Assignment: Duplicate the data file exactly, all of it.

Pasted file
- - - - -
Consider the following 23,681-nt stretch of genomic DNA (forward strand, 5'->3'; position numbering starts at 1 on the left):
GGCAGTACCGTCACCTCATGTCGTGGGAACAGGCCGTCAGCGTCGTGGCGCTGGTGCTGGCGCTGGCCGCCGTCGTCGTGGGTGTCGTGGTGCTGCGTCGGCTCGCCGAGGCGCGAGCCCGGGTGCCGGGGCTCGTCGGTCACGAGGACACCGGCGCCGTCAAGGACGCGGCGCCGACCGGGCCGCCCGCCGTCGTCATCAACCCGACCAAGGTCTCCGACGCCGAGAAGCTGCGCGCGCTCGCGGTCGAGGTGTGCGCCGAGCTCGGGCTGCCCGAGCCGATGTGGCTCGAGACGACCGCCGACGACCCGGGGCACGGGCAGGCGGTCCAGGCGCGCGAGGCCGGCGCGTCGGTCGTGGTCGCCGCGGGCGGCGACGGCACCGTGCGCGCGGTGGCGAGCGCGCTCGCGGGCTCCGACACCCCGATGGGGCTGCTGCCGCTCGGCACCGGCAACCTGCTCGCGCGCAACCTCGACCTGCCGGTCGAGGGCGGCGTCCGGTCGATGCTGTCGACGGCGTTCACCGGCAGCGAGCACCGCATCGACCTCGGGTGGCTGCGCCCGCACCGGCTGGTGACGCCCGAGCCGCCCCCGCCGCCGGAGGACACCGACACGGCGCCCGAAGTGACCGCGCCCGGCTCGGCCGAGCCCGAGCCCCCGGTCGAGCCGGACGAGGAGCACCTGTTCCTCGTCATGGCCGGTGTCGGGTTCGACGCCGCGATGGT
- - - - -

Consider the following 23,681-nt stretch of genomic DNA (forward strand, 5'->3'; position numbering starts at 1 on the left):
GGCAGTACCGTCACCTCATGTCGTGGGAACAGGCCGTCAGCGTCGTGGCGCTGGTGCTGGCGCTGGCCGCCGTCGTCGTGGGTGTCGTGGTGCTGCGTCGGCTCGCCGAGGCGCGAGCCCGGGTGCCGGGGCTCGTCGGTCACGAGGACACCGGCGCCGTCAAGGACGCGGCGCCGACCGGGCCGCCCGCCGTCGTCATCAACCCGACCAAGGTCTCCGACGCCGAGAAGCTGCGCGCGCTCGCGGTCGAGGTGTGCGCCGAGCTCGGGCTGCCCGAGCCGATGTGGCTCGAGACGACCGCCGACGACCCGGGGCACGGGCAGGCGGTCCAGGCGCGCGAGGCCGGCGCGTCGGTCGTGGTCGCCGCGGGCGGCGACGGCACCGTGCGCGCGGTGGCGAGCGCGCTCGCGGGCTCCGACACCCCGATGGGGCTGCTGCCGCTCGGCACCGGCAACCTGCTCGCGCGCAACCTCGACCTGCCGGTCGAGGGCGGCGTCCGGTCGATGCTGTCGACGGCGTTCACCGGCAGCGAGCACCGCATCGACCTCGGGTGGCTGCGCCCGCACCGGCTGGTGACGCCCGAGCCGCCCCCGCCGCCGGAGGACACCGACACGGCGCCCGAAGTGACCGCGCCCGGCTCGGCCGAGCCCGAGCCCCCGGTCGAGCCGGACGAGGAGCACCTGTTCCTCGTCATGGCCGGTGTCGGGTTCGACGCCGCGATGGT